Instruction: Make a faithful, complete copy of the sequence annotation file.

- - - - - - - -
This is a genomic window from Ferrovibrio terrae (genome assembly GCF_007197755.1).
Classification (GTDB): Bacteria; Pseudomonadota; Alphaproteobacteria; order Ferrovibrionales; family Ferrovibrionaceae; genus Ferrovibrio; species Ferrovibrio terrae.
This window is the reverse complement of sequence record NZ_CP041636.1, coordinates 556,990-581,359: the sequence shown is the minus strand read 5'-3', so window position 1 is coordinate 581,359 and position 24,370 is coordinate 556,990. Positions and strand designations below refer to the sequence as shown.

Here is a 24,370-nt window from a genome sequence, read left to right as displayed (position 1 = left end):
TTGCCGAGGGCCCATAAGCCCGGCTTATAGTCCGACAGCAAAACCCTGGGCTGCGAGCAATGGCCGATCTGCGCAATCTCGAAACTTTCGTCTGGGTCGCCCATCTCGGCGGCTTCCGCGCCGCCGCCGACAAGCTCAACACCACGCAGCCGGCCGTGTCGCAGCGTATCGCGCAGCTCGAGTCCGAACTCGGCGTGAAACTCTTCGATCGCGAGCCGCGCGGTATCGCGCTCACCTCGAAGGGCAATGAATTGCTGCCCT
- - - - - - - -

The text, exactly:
This is a genomic window from Ferrovibrio terrae (genome assembly GCF_007197755.1).
Classification (GTDB): Bacteria; Pseudomonadota; Alphaproteobacteria; order Ferrovibrionales; family Ferrovibrionaceae; genus Ferrovibrio; species Ferrovibrio terrae.
This window is the reverse complement of sequence record NZ_CP041636.1, coordinates 556,990-581,359: the sequence shown is the minus strand read 5'-3', so window position 1 is coordinate 581,359 and position 24,370 is coordinate 556,990. Positions and strand designations below refer to the sequence as shown.

Here is a 24,370-nt window from a genome sequence, read left to right as displayed (position 1 = left end):
TTGCCGAGGGCCCATAAGCCCGGCTTATAGTCCGACAGCAAAACCCTGGGCTGCGAGCAATGGCCGATCTGCGCAATCTCGAAACTTTCGTCTGGGTCGCCCATCTCGGCGGCTTCCGCGCCGCCGCCGACAAGCTCAACACCACGCAGCCGGCCGTGTCGCAGCGTATCGCGCAGCTCGAGTCCGAACTCGGCGTGAAACTCTTCGATCGCGAGCCGCGCGGTATCGCGCTCACCTCGAAGGGCAATGAATTGCTGCCCT